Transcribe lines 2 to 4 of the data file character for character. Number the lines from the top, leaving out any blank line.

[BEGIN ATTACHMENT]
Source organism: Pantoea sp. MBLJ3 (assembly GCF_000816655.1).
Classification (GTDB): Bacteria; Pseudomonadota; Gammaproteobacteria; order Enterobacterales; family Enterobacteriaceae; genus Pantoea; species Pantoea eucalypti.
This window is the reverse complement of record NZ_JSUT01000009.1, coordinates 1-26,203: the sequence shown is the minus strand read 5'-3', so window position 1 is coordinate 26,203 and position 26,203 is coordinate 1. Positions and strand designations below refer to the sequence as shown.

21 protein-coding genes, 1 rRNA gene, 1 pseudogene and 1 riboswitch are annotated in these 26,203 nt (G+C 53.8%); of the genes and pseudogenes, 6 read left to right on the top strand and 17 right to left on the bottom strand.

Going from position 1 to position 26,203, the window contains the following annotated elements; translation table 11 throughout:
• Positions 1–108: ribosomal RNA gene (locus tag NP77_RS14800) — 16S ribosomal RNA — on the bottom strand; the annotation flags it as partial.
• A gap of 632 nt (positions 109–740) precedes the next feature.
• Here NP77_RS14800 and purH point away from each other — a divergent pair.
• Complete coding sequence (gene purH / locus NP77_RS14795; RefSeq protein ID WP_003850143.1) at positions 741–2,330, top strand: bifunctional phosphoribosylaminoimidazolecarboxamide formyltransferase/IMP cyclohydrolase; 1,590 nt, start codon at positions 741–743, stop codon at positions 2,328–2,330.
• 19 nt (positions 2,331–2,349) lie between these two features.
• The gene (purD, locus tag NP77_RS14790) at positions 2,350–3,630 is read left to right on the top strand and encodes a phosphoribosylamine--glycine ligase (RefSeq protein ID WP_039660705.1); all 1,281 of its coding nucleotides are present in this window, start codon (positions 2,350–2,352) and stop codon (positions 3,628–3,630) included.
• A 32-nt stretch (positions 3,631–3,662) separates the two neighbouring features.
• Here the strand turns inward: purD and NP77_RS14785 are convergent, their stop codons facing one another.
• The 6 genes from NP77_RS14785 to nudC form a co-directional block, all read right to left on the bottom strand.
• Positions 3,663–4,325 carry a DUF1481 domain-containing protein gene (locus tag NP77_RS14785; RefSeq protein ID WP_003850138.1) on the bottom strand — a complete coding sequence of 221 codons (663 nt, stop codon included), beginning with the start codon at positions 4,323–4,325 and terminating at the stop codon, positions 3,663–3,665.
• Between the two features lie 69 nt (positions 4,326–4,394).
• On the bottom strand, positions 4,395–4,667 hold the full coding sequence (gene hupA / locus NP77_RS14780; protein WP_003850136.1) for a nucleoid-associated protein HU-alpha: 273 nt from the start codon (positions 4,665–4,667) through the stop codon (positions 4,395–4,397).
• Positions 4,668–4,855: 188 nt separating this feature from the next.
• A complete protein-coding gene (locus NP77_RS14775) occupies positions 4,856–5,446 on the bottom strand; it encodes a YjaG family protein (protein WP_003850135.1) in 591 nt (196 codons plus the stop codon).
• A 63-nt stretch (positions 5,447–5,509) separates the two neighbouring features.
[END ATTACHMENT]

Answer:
Classification (GTDB): Bacteria; Pseudomonadota; Gammaproteobacteria; order Enterobacterales; family Enterobacteriaceae; genus Pantoea; species Pantoea eucalypti.
This window is the reverse complement of record NZ_JSUT01000009.1, coordinates 1-26,203: the sequence shown is the minus strand read 5'-3', so window position 1 is coordinate 26,203 and position 26,203 is coordinate 1. Positions and strand designations below refer to the sequence as shown.

21 protein-coding genes, 1 rRNA gene, 1 pseudogene and 1 riboswitch are annotated in these 26,203 nt (G+C 53.8%); of the genes and pseudogenes, 6 read left to right on the top strand and 17 right to left on the bottom strand.